As an essential component of social cognition, emotion recognition is closely related to psychosocial adjustment. Particularly, the usefulness of the assessment of complex emotion recognition has been emphasized in that complex rather than basic emotions reflect the complicated and wide-ranging social cognition of individuals. In this study, the Yonsei–Cambridge Mindreading Face Battery (Y-CAM) was developed based on the Cambridge Mindreading Face Battery to assess complex emotion recognition among Korean adults (age range = 20–27 years). For this, 18 complex emotions from the original tool were selected, and 113 initial items were developed by generating video stimuli. Then, item difficulty and discrimination, internal consistency, test–retest reliability, and convergent validity of the developed items were tested by administering the items to 342 participants. The results yielded 16 complex emotions with 3 items having the highest fit for each emotion; consequently, there were 48 final items. The internal consistency and test–retest reliability of the final version were acceptable. The Y-CAM total scores were significantly negatively correlated with symptoms of autism, state anxiety, and experience of being bullied, thus establishing the convergent validity of the instrument. Based on the findings, the academic and clinical implications and limitations of the current work were discussed.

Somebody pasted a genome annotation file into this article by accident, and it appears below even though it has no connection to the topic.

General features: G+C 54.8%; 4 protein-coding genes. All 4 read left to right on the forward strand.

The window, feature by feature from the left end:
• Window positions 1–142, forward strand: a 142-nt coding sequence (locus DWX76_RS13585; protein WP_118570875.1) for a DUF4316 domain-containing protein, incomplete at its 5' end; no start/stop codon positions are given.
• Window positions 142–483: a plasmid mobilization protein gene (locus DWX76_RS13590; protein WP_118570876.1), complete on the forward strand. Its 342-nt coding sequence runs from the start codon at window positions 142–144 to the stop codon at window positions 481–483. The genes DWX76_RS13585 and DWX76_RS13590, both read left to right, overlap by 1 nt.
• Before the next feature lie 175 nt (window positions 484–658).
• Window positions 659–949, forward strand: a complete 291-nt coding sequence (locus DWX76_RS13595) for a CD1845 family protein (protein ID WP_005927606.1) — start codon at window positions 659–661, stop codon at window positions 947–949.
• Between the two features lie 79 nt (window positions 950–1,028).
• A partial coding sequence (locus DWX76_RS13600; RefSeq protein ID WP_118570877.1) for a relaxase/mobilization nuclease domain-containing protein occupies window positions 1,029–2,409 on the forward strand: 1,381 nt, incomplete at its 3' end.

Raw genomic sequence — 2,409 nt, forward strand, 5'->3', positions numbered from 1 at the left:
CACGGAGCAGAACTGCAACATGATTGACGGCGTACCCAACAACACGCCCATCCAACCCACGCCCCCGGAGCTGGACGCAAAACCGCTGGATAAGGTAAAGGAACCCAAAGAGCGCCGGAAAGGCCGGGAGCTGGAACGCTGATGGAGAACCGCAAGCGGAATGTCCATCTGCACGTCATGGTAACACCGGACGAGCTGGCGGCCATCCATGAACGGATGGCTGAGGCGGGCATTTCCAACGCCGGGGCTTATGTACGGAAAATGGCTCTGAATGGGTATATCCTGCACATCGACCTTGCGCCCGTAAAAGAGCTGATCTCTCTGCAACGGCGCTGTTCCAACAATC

Bibliographical noteFunding Information:
This research was supported by a grant from the Korea Health Technology R&D Project through the Korea Health Industry Development Institute, funded by the Ministry of Health & Welfare, Republic of Korea (grant number: HI18C0458)
© 2021 American Psychological Association
All Science Journal Classification (ASJC) codes
- Clinical Psychology
- Psychiatry and Mental health